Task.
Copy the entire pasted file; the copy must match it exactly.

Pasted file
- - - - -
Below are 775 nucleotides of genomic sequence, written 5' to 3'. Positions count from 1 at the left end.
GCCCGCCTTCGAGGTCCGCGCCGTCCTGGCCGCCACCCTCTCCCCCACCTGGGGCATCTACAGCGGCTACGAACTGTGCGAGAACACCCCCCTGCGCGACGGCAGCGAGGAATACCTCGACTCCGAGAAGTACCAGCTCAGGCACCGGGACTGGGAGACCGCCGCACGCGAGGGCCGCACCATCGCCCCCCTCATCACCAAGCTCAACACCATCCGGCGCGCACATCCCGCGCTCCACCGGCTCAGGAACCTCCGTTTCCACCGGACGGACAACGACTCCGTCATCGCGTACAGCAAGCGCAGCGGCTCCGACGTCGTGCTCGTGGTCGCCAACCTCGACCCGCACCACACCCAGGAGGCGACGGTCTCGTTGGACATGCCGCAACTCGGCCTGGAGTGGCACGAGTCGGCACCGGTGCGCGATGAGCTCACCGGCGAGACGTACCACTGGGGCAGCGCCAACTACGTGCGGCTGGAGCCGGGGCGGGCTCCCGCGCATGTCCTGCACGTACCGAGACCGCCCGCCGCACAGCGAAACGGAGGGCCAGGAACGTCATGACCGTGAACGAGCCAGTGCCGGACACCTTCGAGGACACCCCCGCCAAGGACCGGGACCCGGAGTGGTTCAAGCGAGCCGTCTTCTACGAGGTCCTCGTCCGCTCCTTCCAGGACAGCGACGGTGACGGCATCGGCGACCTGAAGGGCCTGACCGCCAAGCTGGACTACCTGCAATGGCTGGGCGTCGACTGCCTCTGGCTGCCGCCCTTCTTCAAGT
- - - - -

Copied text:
Below are 775 nucleotides of genomic sequence, written 5' to 3'. Positions count from 1 at the left end.
GCCCGCCTTCGAGGTCCGCGCCGTCCTGGCCGCCACCCTCTCCCCCACCTGGGGCATCTACAGCGGCTACGAACTGTGCGAGAACACCCCCCTGCGCGACGGCAGCGAGGAATACCTCGACTCCGAGAAGTACCAGCTCAGGCACCGGGACTGGGAGACCGCCGCACGCGAGGGCCGCACCATCGCCCCCCTCATCACCAAGCTCAACACCATCCGGCGCGCACATCCCGCGCTCCACCGGCTCAGGAACCTCCGTTTCCACCGGACGGACAACGACTCCGTCATCGCGTACAGCAAGCGCAGCGGCTCCGACGTCGTGCTCGTGGTCGCCAACCTCGACCCGCACCACACCCAGGAGGCGACGGTCTCGTTGGACATGCCGCAACTCGGCCTGGAGTGGCACGAGTCGGCACCGGTGCGCGATGAGCTCACCGGCGAGACGTACCACTGGGGCAGCGCCAACTACGTGCGGCTGGAGCCGGGGCGGGCTCCCGCGCATGTCCTGCACGTACCGAGACCGCCCGCCGCACAGCGAAACGGAGGGCCAGGAACGTCATGACCGTGAACGAGCCAGTGCCGGACACCTTCGAGGACACCCCCGCCAAGGACCGGGACCCGGAGTGGTTCAAGCGAGCCGTCTTCTACGAGGTCCTCGTCCGCTCCTTCCAGGACAGCGACGGTGACGGCATCGGCGACCTGAAGGGCCTGACCGCCAAGCTGGACTACCTGCAATGGCTGGGCGTCGACTGCCTCTGGCTGCCGCCCTTCTTCAAGT